Wicked Saints

Wicked Saints

Book - 2019 | First edition.
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Nadya, a girl who can speak to gods, must save her people without destroying herself. A prince in danger must decide who to trust. A boy with a monstrous secret waits in the wings. In a centuries-long war, their paths entwine in a shadowy world of spilled blood and mysterious saints. Together, they must assassinate the king and stop the war. But a forbidden romance threatens to tip the scales between dark and light.
Publisher: New York : Wednesday Books, 2019.
Edition: First edition.
ISBN: 9781250195661
1250195667
Branch Call Number: TEEN DUN
Characteristics: 385 pages :,map ;,25 cm

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forbesrachel Jun 30, 2019

Is a saint truly saintly? Is a monster only monstrous? For Nadya, a devote follower of the Kalyazin gods, and the hope of her people, this used to be an easy question to answer. But when her home is destroyed, and she decides to help one of those monsters kill the rival nation's king, doubt spreads, especially as her feelings for this young tormented man develop. Counter to this, is the perspective of Serefin, a prince, and deadly magic user of said nation, who begins to feel dejected about the never ending war, and the suffering of his people. When he returns home, matters are even worse than he suspected though, for his own father, and the ravenous Vultures have their own schemes in mind. Quick thinking, cooperation, and a little bit of magic are all that stands in the way. Duncan has created a solid premise, with some well-founded magic systems. Certain plot points do come out of left field, and the rapid progress of the plot, do make some of the character developments unearned though. Whereas many authors would spend time on the "tournament", this one gives only one duel, before moving along. Because of this Nadya goes from not grasping her magic in one moment, to feeling perfectly in control in the next. While her character arc, and that of some of the others was interesting, these additional steps were missed. Then, there was the love interest. Even it was a very predictable tale and didn't reflect well on the female lead, it actually leaves open some doors for the next volume; now that Nadya knows what an unhealthy relationship is like, there is the chance for a better one with another. There are also plenty of mysteries still unsolved, and with this foundation, there is hope that the promise of the first will still be delivered upon.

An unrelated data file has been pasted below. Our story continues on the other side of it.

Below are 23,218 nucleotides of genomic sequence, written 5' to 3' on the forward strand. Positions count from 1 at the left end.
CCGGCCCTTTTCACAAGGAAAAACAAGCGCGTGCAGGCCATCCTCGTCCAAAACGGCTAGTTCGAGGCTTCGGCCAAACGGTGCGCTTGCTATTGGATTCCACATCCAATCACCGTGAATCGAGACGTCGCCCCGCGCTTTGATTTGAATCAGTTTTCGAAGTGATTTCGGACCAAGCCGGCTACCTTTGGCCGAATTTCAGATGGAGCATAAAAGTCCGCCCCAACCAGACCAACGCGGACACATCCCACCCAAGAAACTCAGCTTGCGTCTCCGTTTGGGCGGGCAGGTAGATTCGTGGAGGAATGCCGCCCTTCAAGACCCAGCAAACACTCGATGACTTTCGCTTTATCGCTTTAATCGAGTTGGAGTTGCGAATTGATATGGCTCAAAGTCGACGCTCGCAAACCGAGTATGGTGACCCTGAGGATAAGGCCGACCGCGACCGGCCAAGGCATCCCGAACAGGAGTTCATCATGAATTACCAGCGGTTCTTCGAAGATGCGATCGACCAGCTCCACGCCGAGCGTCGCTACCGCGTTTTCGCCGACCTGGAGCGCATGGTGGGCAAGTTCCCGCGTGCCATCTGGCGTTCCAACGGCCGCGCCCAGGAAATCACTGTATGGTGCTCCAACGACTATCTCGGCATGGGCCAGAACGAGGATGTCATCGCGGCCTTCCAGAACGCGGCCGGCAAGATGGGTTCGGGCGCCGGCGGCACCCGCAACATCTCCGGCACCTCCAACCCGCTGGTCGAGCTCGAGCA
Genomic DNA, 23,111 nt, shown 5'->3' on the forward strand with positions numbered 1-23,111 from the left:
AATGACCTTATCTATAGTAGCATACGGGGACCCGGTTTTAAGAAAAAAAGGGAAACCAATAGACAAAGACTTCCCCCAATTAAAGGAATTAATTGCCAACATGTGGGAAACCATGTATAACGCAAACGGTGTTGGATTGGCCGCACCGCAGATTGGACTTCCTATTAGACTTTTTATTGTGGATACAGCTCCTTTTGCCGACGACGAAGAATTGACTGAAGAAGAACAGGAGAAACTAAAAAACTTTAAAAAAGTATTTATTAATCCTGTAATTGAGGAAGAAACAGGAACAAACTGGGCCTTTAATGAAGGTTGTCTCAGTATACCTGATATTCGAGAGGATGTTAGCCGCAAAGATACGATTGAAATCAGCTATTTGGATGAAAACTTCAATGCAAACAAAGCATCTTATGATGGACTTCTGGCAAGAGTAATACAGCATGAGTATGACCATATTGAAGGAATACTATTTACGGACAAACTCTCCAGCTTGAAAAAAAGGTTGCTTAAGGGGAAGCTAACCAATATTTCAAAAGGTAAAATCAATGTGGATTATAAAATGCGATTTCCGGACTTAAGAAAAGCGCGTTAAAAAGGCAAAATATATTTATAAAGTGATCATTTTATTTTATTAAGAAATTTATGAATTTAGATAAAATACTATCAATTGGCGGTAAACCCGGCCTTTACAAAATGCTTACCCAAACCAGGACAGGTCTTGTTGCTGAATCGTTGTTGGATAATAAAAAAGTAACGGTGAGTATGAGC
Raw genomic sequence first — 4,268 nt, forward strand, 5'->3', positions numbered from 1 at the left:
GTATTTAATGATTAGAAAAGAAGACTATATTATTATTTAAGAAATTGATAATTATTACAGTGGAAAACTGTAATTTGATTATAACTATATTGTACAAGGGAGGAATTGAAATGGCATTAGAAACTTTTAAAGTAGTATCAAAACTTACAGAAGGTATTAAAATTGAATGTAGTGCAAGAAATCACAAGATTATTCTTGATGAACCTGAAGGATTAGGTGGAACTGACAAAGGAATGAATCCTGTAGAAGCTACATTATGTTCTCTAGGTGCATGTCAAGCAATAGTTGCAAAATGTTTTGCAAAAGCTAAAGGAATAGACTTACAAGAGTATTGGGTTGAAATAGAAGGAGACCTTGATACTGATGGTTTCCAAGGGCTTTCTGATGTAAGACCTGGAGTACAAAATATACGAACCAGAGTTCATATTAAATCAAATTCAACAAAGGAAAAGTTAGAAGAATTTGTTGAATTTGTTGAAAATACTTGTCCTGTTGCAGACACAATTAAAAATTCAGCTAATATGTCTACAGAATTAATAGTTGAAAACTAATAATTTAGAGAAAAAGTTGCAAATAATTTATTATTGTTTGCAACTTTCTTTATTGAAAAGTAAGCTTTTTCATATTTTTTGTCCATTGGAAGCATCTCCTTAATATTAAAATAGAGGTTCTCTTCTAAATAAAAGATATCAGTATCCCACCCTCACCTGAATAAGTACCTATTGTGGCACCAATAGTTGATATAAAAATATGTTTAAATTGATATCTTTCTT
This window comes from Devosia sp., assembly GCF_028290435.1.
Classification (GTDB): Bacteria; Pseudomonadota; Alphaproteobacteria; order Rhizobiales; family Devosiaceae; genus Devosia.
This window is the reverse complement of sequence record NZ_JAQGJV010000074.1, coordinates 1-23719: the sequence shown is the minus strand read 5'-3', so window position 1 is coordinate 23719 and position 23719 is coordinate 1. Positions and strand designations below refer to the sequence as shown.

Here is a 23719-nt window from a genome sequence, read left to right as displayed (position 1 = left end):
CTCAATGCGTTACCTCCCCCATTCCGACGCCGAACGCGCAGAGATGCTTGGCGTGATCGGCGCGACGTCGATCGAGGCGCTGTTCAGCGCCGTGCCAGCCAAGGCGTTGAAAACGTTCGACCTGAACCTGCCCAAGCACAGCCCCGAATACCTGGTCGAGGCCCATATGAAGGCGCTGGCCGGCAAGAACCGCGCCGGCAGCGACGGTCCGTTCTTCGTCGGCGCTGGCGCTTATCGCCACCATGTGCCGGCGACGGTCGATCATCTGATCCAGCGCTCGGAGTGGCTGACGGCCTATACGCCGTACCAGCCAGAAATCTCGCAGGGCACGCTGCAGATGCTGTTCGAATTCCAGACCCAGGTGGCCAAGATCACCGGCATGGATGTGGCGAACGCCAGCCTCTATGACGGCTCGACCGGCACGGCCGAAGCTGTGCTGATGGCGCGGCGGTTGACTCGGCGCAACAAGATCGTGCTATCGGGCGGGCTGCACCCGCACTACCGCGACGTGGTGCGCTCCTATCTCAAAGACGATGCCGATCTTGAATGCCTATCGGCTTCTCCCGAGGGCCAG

PimaLib_ChristineR May 01, 2019

TL:DR: The book is okay but not great. May be worth it to see if the next installment improves.

I wanted to love this book, and there were parts of it I did. I love the idea behind it. The magic system is interesting, if not completely explored. The three main characters are unique and well-developed and the plot and pacing are perfect. But with all that, there were some things that were just "off" about the novel. Like it could have used a couple of more trips to the editing block.

Some were small things, easier to overlook, like the moment, out of nowhere that Nadya "felt a confidence she had never really known before." What? Why? Or the flawed logic Serefin uses when riling his father. He tells himself, "if he was just being paranoid, his father would ignore his snark as he usually did." Um, don't you think his father could have faked it? Pelageya is supposed to be "mad" but she doesn't seem too far out there and her prophecies seem to make sense. In fact, she is extremely straightforward, especially the second time they meet.

But there are larger problems. Nadya spends an inordinate amount of time angsting over Malachiasz, the defector from the Tranavian side, who seems, "off-putting" but of course, she just can't resist him. Nadya never comes to term with the changes in her understanding of her magic. Nadya hates using her magic without "contact from the gods." But if she has magic without the gods, how can her magic be related to her religion? Why does she need to make way for them in a country that doesn't want them? Too much time was dedicated to creating an unnecessary love interest instead of answering the big questions. And twice Nadya has to use, what she considers "heretical" blood magic. Both times she gives herself a nearly identical speech about how she wouldn't do it if there were any other way. Okay, we get it. And because of that, it is difficult to connect with any of these characters.

Regardless, the story held enough interest that I'll be picking up the next in the series. Duncan sets us up with this image from the evil Black Vulture, or whatever controls him: "he needed four things: one that was lost, one that was held in a different song's grasp, one that had stopped listening to songs years ago, and one who was untouchable because they were too close to being a song themselves." So there's that.

Duncan shows promise with this novel and I hope her editing team steps up on the next go around.

DCLteens Apr 25, 2019

A Must-Read YA pick. In this stunning Joan of Arc-inspired debut, a peasant girl who can speak to the gods must find a way to work with a deadly adversary to turn the tide of war and assassinate the mad king.

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